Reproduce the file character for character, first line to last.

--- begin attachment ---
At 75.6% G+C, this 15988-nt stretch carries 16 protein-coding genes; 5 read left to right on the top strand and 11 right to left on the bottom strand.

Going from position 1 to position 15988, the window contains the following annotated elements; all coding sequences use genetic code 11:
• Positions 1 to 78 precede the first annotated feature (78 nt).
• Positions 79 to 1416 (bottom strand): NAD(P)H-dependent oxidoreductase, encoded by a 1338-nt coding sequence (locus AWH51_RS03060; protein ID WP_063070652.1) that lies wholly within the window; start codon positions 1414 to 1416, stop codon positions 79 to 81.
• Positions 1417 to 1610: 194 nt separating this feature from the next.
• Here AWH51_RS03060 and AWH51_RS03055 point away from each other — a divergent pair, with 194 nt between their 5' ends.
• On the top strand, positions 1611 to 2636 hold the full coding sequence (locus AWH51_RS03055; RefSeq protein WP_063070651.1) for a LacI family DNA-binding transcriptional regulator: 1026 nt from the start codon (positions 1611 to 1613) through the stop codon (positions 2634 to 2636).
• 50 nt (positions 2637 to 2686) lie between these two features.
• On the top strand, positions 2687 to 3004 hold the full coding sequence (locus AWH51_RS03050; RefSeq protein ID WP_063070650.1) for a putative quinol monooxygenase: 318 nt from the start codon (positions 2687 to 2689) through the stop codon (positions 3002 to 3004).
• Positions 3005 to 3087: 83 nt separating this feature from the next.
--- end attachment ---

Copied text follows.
At 75.6% G+C, this 15988-nt stretch carries 16 protein-coding genes; 5 read left to right on the top strand and 11 right to left on the bottom strand.

Going from position 1 to position 15988, the window contains the following annotated elements; all coding sequences use genetic code 11:
• Positions 1 to 78 precede the first annotated feature (78 nt).
• Positions 79 to 1416 (bottom strand): NAD(P)H-dependent oxidoreductase, encoded by a 1338-nt coding sequence (locus AWH51_RS03060; protein ID WP_063070652.1) that lies wholly within the window; start codon positions 1414 to 1416, stop codon positions 79 to 81.
• Positions 1417 to 1610: 194 nt separating this feature from the next.
• Here AWH51_RS03060 and AWH51_RS03055 point away from each other — a divergent pair, with 194 nt between their 5' ends.
• On the top strand, positions 1611 to 2636 hold the full coding sequence (locus AWH51_RS03055; RefSeq protein WP_063070651.1) for a LacI family DNA-binding transcriptional regulator: 1026 nt from the start codon (positions 1611 to 1613) through the stop codon (positions 2634 to 2636).
• 50 nt (positions 2637 to 2686) lie between these two features.
• On the top strand, positions 2687 to 3004 hold the full coding sequence (locus AWH51_RS03050; RefSeq protein ID WP_063070650.1) for a putative quinol monooxygenase: 318 nt from the start codon (positions 2687 to 2689) through the stop codon (positions 3002 to 3004).
• Positions 3005 to 3087: 83 nt separating this feature from the next.